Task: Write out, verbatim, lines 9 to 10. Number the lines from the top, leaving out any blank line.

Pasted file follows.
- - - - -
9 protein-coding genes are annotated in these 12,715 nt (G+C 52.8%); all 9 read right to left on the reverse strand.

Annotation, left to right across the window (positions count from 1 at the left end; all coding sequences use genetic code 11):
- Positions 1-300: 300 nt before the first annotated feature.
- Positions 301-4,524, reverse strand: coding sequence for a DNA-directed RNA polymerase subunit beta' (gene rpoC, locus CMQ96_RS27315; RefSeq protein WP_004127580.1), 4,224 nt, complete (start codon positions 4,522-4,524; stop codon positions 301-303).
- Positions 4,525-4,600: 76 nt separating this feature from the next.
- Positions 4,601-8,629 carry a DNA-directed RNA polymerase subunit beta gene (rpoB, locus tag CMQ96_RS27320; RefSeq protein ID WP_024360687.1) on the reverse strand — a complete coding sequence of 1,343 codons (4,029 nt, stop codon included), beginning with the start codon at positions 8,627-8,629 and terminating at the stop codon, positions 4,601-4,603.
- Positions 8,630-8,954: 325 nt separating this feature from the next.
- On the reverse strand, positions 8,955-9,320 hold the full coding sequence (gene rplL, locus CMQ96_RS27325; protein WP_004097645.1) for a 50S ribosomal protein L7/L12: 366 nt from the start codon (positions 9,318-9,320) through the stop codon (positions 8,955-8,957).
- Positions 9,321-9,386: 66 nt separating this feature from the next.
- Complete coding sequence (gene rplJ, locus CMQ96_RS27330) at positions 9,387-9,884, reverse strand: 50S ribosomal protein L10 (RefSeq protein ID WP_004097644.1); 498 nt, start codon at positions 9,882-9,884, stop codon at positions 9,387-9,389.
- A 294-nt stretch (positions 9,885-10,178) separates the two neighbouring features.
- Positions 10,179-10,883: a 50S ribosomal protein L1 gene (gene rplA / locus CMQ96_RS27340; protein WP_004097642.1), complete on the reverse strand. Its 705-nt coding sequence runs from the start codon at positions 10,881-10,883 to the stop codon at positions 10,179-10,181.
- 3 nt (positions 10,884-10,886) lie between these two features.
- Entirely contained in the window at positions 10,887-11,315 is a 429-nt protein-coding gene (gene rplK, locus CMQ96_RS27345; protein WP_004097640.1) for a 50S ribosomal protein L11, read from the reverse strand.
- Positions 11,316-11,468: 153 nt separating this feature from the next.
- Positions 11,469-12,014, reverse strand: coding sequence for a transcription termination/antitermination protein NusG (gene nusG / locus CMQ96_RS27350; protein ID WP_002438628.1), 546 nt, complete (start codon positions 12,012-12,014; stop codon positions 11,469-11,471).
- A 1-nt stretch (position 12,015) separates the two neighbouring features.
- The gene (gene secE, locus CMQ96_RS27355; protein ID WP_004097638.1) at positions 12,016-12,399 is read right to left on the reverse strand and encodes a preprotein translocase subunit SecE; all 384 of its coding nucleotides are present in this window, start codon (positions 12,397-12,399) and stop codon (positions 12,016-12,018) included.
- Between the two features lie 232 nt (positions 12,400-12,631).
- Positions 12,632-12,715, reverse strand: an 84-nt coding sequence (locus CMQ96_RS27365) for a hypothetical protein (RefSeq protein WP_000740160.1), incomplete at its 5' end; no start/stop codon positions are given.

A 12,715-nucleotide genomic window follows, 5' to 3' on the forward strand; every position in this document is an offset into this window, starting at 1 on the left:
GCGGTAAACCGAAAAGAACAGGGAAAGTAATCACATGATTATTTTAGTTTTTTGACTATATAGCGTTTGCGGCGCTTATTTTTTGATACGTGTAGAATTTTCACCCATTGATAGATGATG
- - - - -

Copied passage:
- Positions 9,321-9,386: 66 nt separating this feature from the next.
- Complete coding sequence (gene rplJ, locus CMQ96_RS27330) at positions 9,387-9,884, reverse strand: 50S ribosomal protein L10 (RefSeq protein ID WP_004097644.1); 498 nt, start codon at positions 9,882-9,884, stop codon at positions 9,387-9,389.